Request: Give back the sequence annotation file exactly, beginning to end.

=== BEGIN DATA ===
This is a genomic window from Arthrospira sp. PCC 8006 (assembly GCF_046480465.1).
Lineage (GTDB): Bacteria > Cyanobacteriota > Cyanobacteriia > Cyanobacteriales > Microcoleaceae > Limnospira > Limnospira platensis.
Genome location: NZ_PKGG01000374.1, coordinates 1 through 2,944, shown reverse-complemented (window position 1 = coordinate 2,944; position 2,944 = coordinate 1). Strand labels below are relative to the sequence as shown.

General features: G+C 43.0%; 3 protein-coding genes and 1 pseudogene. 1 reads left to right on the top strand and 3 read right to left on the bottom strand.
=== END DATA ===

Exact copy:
This is a genomic window from Arthrospira sp. PCC 8006 (assembly GCF_046480465.1).
Lineage (GTDB): Bacteria > Cyanobacteriota > Cyanobacteriia > Cyanobacteriales > Microcoleaceae > Limnospira > Limnospira platensis.
Genome location: NZ_PKGG01000374.1, coordinates 1 through 2,944, shown reverse-complemented (window position 1 = coordinate 2,944; position 2,944 = coordinate 1). Strand labels below are relative to the sequence as shown.

General features: G+C 43.0%; 3 protein-coding genes and 1 pseudogene. 1 reads left to right on the top strand and 3 read right to left on the bottom strand.